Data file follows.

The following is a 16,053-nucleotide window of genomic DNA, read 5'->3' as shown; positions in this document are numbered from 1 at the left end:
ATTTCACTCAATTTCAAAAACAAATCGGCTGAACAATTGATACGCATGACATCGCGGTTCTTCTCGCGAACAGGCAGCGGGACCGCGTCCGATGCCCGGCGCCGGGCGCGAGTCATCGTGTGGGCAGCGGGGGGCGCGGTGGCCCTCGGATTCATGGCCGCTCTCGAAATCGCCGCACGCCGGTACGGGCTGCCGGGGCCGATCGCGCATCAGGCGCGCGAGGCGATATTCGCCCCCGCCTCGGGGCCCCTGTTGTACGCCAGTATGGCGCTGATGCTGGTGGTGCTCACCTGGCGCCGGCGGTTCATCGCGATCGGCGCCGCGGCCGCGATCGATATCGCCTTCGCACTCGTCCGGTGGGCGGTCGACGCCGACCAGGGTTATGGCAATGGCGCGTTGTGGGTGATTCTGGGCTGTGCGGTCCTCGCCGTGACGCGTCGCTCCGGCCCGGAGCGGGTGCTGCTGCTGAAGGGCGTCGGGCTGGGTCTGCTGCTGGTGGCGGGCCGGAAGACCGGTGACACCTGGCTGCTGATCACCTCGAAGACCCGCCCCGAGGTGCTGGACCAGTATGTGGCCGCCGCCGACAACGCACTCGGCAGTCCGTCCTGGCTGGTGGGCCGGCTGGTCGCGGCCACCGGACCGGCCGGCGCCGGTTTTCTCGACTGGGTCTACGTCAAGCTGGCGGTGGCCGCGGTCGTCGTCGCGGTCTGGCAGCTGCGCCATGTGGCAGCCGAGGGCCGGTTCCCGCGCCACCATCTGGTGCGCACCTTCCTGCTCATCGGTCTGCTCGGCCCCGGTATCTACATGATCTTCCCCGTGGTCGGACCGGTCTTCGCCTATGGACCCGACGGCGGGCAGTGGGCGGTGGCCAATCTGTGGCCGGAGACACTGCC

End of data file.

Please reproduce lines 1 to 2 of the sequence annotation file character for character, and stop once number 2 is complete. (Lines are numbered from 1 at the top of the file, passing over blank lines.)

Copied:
The following is a 16,053-nucleotide window of genomic DNA, read 5'->3' as shown; positions in this document are numbered from 1 at the left end:
ATTTCACTCAATTTCAAAAACAAATCGGCTGAACAATTGATACGCATGACATCGCGGTTCTTCTCGCGAACAGGCAGCGGGACCGCGTCCGATGCCCGGCGCCGGGCGCGAGTCATCGTGTGGGCAGCGGGGGGCGCGGTGGCCCTCGGATTCATGGCCGCTCTCGAAATCGCCGCACGCCGGTACGGGCTGCCGGGGCCGATCGCGCATCAGGCGCGCGAGGCGATATTCGCCCCCGCCTCGGGGCCCCTGTTGTACGCCAGTATGGCGCTGATGCTGGTGGTGCTCACCTGGCGCCGGCGGTTCATCGCGATCGGCGCCGCGGCCGCGATCGATATCGCCTTCGCACTCGTCCGGTGGGCGGTCGACGCCGACCAGGGTTATGGCAATGGCGCGTTGTGGGTGATTCTGGGCTGTGCGGTCCTCGCCGTGACGCGTCGCTCCGGCCCGGAGCGGGTGCTGCTGCTGAAGGGCGTCGGGCTGGGTCTGCTGCTGGTGGCGGGCCGGAAGACCGGTGACACCTGGCTGCTGATCACCTCGAAGACCCGCCCCGAGGTGCTGGACCAGTATGTGGCCGCCGCCGACAACGCACTCGGCAGTCCGTCCTGGCTGGTGGGCCGGCTGGTCGCGGCCACCGGACCGGCCGGCGCCGGTTTTCTCGACTGGGTCTACGTCAAGCTGGCGGTGGCCGCGGTCGTCGTCGCGGTCTGGCAGCTGCGCCATGTGGCAGCCGAGGGCCGGTTCCCGCGCCACCATCTGGTGCGCACCTTCCTGCTCATCGGTCTGCTCGGCCCCGGTATCTACATGATCTTCCCCGTGGTCGGACCGGTCTTCGCCTATGGACCCGACGGCGGGCAGTGGGCGGTGGCCAATCTGTGGCCGGAGACACTGCC